IRIN NEWS, 28 March 2003.


Feature - Traditional culture spreading HIV/AIDS

[This report does not necessarily reflect the views of the United Nations]

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ARUSHA, 28 Mar 2003 (IRIN) - Elements of traditional culture and subservient female roles in Kenya, Uganda and Tanzania are pushing HIV/AIDS infection rates up to unprecedented levels, experts said this week.

In Tanzania, as is generally the case for sub-Saharan Africa, there are about 1.5 women for every male victim of HIV/AIDS, Leoni Msimbe, a director from Tanzania's Ministry of Community Development, Gender and Children in Tanzania, told a workshop in Arusha, Tanzania.

While this proportion may be somewhat exaggerated by the fact that more data is available on women due to routine antenatal tests, it is widely accepted that women and young girls are increasingly vulnerable to infection.

Hilde Basstanie of UNAIDS said that girls between 15 and 19 in the region were now six times more likely to be HIV-positive than boys in the same age bracket, often as a result of rape, coercion or sex with older men.

While biology plays a significant role in the high rates of transmission (females are twice as likely as males to be infected during unprotected sex), man-made socio-political factors are adding plenty of fuel to the fire.


Patriarchal culture in the region has heavily influenced the legal systems, governance structures and value systems that uphold the unequal status of girls and women.

A number of commonly observed traditional practices are now recognised as being directly responsible for the spread of HIV/AIDS. Widow inheritance, widow "cleansing", wife sharing, wife exchanging with land or cattle, and polygamy are some of the key ones, which are stacked against women's health because the parties involved do not test for HIV.

Female and male circumcision are still practised in the traditional way, using the same knives or blades. In the case of females, circumcision can also lead to bleeding during sex.

Aside from these traditional practices are the social norms which dictate that females defer to males. "Male youth have been cultured to believe it is a sign of manhood to be able to control relationships. Females are brought up to believe that males are superior in all spheres of life and should be the masters of sexual relationships," said Ambrose Rachier of the Kenya Ethical and Legal Network.

"The rigid implementation of traditional practices such as dowry payments make women men's property," he noted.


While men are encouraged to be promiscuous - including within marriage - women are often expected to remain "pure". Furthermore, low levels of education among girls and women, due to being pulled out of school early to perform household duties or care for sick relatives, mean they cannot access HIV information.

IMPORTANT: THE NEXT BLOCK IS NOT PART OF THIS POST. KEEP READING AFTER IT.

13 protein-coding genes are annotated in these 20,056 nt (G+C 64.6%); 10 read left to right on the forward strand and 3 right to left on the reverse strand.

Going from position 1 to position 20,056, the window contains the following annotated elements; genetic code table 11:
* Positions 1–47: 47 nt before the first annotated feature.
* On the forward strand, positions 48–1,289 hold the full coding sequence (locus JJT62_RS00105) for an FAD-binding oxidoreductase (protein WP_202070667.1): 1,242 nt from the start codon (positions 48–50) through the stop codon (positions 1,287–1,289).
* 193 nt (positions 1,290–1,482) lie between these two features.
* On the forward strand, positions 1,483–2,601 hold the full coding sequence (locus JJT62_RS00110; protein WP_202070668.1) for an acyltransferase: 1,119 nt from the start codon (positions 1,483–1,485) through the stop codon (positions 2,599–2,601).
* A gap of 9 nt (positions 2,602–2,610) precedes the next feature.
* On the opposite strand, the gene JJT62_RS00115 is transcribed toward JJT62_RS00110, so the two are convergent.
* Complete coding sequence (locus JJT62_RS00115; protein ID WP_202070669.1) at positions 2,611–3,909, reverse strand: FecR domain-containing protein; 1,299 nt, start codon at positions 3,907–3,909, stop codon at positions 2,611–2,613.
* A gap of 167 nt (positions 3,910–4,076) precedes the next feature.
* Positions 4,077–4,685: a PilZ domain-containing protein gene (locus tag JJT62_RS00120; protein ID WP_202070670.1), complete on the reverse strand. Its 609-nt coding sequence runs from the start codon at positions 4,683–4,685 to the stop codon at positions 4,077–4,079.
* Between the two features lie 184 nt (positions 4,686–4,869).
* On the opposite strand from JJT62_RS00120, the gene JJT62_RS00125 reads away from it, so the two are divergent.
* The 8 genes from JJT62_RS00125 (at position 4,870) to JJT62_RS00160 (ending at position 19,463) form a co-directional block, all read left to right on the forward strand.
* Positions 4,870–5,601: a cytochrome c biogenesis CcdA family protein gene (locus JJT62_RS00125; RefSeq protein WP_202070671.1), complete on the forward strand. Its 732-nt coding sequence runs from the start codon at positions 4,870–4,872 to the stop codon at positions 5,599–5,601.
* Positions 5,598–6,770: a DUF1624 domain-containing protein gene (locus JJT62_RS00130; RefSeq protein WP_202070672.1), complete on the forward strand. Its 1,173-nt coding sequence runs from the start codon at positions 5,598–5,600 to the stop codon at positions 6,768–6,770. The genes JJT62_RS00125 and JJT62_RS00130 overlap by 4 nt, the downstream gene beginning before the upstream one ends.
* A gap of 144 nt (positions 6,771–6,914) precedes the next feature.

"Young women are kept ignorant about sex - this is viewed as a sign of innocence," said Dr Patrick Orege, Deputy Director of the National AIDS Control Council (NACC) in Kenya.

This in turn makes them totally unprepared for sexual relations, and equally unable to negotiate for safe sex.

"Women are at risk because of a lack of power to determine when, where and whether sex takes place," added Paul Bukuluki of UNESCO.

There is growing evidence that a large number of new cases of infection is due to violence in homes, schools, the workplace and other social centres, such as churches or while collecting water.


Female condoms have been found to be inappropriate and inadequate in the context and culture of East Africa, and have been largely unsuccessful in providing protection for women.

The Ugandan Ministry of Health purchased 1.2 million female condoms but found that women were not familiar enough with their anatomies to use them, said Vashta Kibirige of the Ugandan Ministry of Health. "Culturally, women are brought up not to touch any of their private parts."

The condoms were also beyond the reach of most women, costing up to 10 times as much as the male condom.

Aside from both men and women's reluctance to wear condoms within the context of marriage, in cultures where the value of women is dependent on their ability to reproduce, they are compelled to have unprotected sex, placing themselves and their babies at risk.